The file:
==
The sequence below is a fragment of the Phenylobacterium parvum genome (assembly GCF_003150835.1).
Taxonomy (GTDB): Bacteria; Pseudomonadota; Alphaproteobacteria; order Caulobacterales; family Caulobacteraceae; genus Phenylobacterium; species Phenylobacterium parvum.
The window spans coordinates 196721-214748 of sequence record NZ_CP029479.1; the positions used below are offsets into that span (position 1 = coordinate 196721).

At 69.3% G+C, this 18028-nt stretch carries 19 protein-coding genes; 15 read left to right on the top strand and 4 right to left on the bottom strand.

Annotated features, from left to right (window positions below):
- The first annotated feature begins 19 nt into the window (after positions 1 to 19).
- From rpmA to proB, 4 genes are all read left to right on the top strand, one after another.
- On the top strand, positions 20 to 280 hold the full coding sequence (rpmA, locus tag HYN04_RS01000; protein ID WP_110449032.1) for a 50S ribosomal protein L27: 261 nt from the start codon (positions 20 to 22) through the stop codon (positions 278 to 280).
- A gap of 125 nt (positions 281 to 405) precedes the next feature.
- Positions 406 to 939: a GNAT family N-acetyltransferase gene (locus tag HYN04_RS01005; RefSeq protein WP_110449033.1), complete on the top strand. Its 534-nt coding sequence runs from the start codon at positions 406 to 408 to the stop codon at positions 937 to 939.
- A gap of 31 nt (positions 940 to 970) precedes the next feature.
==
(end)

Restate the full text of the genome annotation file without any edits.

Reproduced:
The sequence below is a fragment of the Phenylobacterium parvum genome (assembly GCF_003150835.1).
Taxonomy (GTDB): Bacteria; Pseudomonadota; Alphaproteobacteria; order Caulobacterales; family Caulobacteraceae; genus Phenylobacterium; species Phenylobacterium parvum.
The window spans coordinates 196721-214748 of sequence record NZ_CP029479.1; the positions used below are offsets into that span (position 1 = coordinate 196721).

At 69.3% G+C, this 18028-nt stretch carries 19 protein-coding genes; 15 read left to right on the top strand and 4 right to left on the bottom strand.

Annotated features, from left to right (window positions below):
- The first annotated feature begins 19 nt into the window (after positions 1 to 19).
- From rpmA to proB, 4 genes are all read left to right on the top strand, one after another.
- On the top strand, positions 20 to 280 hold the full coding sequence (rpmA, locus tag HYN04_RS01000; protein ID WP_110449032.1) for a 50S ribosomal protein L27: 261 nt from the start codon (positions 20 to 22) through the stop codon (positions 278 to 280).
- A gap of 125 nt (positions 281 to 405) precedes the next feature.
- Positions 406 to 939: a GNAT family N-acetyltransferase gene (locus tag HYN04_RS01005; RefSeq protein WP_110449033.1), complete on the top strand. Its 534-nt coding sequence runs from the start codon at positions 406 to 408 to the stop codon at positions 937 to 939.
- A gap of 31 nt (positions 940 to 970) precedes the next feature.